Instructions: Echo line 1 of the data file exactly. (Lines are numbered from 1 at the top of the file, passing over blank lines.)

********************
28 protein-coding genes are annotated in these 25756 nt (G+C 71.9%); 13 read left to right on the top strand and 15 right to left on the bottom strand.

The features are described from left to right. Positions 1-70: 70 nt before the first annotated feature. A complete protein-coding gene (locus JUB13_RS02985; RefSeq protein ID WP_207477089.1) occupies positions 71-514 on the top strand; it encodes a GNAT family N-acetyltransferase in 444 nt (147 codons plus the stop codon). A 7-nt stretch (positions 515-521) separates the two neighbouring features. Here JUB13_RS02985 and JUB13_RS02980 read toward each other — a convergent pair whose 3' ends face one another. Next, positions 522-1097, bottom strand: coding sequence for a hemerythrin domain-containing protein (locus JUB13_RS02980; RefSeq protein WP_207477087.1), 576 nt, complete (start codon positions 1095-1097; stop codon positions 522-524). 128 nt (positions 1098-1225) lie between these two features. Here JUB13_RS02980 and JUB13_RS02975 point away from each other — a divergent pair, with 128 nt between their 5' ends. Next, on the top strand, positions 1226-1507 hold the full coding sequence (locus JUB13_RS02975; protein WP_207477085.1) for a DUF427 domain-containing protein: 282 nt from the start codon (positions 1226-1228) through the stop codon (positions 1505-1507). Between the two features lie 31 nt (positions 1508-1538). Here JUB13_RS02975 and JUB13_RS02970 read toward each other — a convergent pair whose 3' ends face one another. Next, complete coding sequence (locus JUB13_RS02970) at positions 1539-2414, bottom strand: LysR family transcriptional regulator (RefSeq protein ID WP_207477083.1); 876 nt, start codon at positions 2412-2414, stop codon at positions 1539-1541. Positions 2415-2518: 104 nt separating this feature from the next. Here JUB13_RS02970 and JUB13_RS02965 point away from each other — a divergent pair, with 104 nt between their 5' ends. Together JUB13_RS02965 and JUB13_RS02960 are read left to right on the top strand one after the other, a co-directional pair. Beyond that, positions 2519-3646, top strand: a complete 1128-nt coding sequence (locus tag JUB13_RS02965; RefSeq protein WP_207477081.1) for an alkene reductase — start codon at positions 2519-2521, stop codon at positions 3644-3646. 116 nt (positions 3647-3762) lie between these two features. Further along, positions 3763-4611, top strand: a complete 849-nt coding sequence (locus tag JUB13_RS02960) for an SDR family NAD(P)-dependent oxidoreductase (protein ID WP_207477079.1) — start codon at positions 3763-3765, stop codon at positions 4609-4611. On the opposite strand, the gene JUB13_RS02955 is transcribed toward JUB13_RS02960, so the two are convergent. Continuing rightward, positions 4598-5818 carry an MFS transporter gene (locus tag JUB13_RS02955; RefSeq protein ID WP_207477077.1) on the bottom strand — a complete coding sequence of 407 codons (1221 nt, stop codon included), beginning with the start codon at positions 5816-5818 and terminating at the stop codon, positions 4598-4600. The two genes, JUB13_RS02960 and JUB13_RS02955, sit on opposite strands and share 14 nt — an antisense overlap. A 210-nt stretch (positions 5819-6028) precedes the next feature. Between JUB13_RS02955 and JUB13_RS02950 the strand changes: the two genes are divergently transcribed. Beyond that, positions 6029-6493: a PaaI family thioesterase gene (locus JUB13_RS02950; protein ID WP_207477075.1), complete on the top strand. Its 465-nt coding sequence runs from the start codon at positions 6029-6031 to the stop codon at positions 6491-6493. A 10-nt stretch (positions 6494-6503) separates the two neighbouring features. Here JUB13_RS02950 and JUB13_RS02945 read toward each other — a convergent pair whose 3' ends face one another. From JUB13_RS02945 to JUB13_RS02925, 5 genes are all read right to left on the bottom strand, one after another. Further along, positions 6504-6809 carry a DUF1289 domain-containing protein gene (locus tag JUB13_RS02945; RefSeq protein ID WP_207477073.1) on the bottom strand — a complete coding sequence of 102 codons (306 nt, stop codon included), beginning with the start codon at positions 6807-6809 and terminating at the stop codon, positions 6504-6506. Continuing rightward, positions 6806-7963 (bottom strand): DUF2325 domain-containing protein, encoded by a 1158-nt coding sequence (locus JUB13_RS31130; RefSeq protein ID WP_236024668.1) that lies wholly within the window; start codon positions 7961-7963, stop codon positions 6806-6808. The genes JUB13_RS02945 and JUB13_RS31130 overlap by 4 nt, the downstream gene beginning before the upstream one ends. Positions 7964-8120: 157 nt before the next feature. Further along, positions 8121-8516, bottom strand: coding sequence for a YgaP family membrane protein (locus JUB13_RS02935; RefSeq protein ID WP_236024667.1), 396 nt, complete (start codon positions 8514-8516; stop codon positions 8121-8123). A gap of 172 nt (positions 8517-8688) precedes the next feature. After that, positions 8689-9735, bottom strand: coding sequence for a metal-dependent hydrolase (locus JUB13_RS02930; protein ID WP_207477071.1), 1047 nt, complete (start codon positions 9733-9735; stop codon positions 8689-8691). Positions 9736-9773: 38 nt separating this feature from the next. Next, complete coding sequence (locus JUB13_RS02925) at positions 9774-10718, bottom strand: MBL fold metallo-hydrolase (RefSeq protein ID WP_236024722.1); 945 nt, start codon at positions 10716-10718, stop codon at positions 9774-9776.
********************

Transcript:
28 protein-coding genes are annotated in these 25756 nt (G+C 71.9%); 13 read left to right on the top strand and 15 right to left on the bottom strand.